outside continued to call for her death. Fearing for her life, the nobles moved her to
Holyrood by using the "blue blanket," the fighting flag of the crafts community
of Edinburgh to shield her from the mob. Still the danger was so great that she was moved
once again to Loch Leven. Here she miscarried twins by Bothwell and was forced to abdicate
in favor of
her young son who was hastily crowned at Stirling. She saw her son for the last time when
he was ten months old.
Bothwell escaped to Norway, was arrested by the King of Denmark and held captive until his
The Earl of Moray, a strong Protestant, and Mary's once beloved and later discredited
half-brother, was made Regent for James VI. When Mary escaped from Loch Leven Castle the
Earl gathered an army together to go after her. Many nobles swore their allegiance to Mary
and met with Moray in battle just outside of Glasgow. The battle lasted less than an hour
and was won decisively by Moray. Mary now feared that she would fall into the hands of her
enemy and against the advice of the nobles who had supported her she escaped to England
and to what she thought would be the protection of one queen for another.
Mary was accused many times of plotting against Elizabeth. Elizabeth professed
impartiality, requesting evidence of Mary's treason and then upon being given the Casket
Letters, which may have been forged to begin with, refused to rule for either side. In
truth, she was afraid of Mary whose position as legitimate Roman Catholic Queen of England
became more dangerous to Elizabeth, especially after
her own excommunication. In 1572 she secretly proposed to send Mary back to Scotland to be
murdered but this plan did not come to fruition. Though Elizabeth had been named Godmother
to Mary's son, they never met face to face. Even today, they are both buried at
Westminster Abbey separated so that they can not see each other.
Elizabeth had her put under house arrest for the remaining 19 years of her life. Elizabeth
felt it would be better to keep her a prisoner than to let her return to Scotland where
more plots could be hatched and where her presence could provoke a civil war. During her
captivity, Mary encouraged many plots to free her and to put her on the English and
Scottish thrones. For her involvement in these plots, and the fear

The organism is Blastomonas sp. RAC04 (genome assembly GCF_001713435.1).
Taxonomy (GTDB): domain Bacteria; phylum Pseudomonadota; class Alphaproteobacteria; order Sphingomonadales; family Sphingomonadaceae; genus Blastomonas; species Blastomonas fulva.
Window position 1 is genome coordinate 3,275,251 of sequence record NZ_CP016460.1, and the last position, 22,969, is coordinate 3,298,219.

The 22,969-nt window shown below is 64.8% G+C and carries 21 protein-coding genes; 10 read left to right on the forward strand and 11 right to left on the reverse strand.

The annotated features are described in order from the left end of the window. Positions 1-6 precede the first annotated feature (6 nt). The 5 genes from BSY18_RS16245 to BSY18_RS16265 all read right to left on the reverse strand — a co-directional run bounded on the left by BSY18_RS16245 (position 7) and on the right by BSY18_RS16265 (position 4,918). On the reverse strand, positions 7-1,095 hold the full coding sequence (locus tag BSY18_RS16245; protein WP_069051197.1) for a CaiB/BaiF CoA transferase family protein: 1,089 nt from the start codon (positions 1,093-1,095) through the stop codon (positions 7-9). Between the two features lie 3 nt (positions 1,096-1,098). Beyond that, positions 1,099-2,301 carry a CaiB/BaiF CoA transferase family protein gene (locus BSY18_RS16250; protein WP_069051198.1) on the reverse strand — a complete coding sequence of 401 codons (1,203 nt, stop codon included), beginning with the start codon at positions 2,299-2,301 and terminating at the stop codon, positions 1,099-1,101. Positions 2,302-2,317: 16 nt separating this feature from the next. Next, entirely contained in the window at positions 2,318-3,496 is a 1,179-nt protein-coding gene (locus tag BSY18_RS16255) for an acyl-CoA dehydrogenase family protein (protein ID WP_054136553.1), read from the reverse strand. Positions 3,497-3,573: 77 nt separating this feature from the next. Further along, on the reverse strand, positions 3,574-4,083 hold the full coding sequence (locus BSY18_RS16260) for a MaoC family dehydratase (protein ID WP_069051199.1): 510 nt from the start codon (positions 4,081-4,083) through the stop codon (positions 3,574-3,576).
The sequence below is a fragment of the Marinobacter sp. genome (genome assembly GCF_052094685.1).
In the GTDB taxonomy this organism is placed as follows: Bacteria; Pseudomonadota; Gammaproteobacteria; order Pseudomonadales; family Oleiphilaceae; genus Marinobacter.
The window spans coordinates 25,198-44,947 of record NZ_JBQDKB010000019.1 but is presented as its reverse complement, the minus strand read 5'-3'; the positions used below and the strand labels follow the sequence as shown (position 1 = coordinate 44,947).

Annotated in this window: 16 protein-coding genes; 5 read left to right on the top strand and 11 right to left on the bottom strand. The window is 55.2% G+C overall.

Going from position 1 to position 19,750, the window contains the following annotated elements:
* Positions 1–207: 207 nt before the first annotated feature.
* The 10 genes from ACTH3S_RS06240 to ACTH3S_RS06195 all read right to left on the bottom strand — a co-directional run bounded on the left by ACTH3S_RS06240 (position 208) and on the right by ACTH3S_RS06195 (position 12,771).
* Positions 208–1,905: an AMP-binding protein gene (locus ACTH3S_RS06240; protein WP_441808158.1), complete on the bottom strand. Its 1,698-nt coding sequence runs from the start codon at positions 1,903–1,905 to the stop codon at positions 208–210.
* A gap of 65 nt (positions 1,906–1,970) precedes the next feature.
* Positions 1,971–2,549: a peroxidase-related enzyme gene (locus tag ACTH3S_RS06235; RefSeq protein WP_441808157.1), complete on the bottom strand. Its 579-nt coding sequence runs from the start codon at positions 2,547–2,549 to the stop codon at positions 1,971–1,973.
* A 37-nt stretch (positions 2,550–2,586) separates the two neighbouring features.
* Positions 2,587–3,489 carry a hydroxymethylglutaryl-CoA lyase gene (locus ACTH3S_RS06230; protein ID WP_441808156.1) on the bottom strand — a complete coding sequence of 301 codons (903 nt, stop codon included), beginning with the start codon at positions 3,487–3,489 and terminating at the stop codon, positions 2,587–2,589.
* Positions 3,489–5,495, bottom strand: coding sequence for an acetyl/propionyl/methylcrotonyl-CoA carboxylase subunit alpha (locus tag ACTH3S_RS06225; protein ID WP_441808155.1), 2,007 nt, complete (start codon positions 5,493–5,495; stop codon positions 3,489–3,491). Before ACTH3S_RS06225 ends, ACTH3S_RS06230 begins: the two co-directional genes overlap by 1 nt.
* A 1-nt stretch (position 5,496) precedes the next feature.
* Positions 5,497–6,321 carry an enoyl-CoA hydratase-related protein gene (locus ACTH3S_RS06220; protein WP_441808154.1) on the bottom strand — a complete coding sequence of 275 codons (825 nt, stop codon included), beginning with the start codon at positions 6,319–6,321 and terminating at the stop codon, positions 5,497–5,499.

Elizabeth had of one of them succeeding, Elizabeth signed the warrant for Mary's execution
and she was beheaded at Fotheringhay Castle in 1587.
Mary's Mount is on the top of Carberry Hill, which is about 1 1/2 miles south of
between the two villages of Whitecraig and Elphinstone, just of the B6414 road (and hidden in the
forest), in East Lothian. Pictures kindly provided by Mark Greig
Mary's final letter to Elizabeth expressed her
final requests, which would never be granted.
"Now having been informed, on your part, of the sentence passed in the last session
of your Parliament, and admonished by Lord Beale to prepare myself for the end of my long
and weary pilgrimage, I prayed them to return my thanks to you for such agreeable
intelligence, and to ask you to grant some things for the relief of my conscience.
I will not accuse any person but sincerely pardon every one, as I desire others, and
above, all God, to pardon me. And since I know that your heart, more than that of any
other, ought to be touched by the honour or dishonour of your own blood, and of a Queen
the daughter of a king, I require you, Madam, for the same of Jesus, that after my enemies
have satisfied their black thirst for my innocent blood, you will permit my poor
disconsolate servants to remove my corpse, that it may be buried in holy ground, with my
ancestors in France, especially the late Queen my mother, since in Scotland the remains of
the Kings my predecessors have been outraged, and the churches torn down and profaned.
As I shall suffer in this country, I shall not be allowed a place near your ancestors, who
are also mine, and persons of my religion think much of being interred in consecrated
earth. I trust you will not refuse this last request I have preferred to you, and allow,
at least, free sepulture to this body when the soul shall be separated from it, which
never could obtain, while united, liberty to dwell in peace.
Dreading the secret tyranny of some of those to whom you have abandoned me, I entreat you
to prevent me from being dispatched secretly, without your knowledge, not from fear of the
pain, which I am ready to suffer, but on account of the reports they would circulate after
my death. It is therefore that I desire my servants to remain witnesses and attestators of
my end my faith in my Saviour, and obedience to His church. This I require of you in the
name of Jesus Christ in respect to our consanguinity, for the sake of King Henry VII, your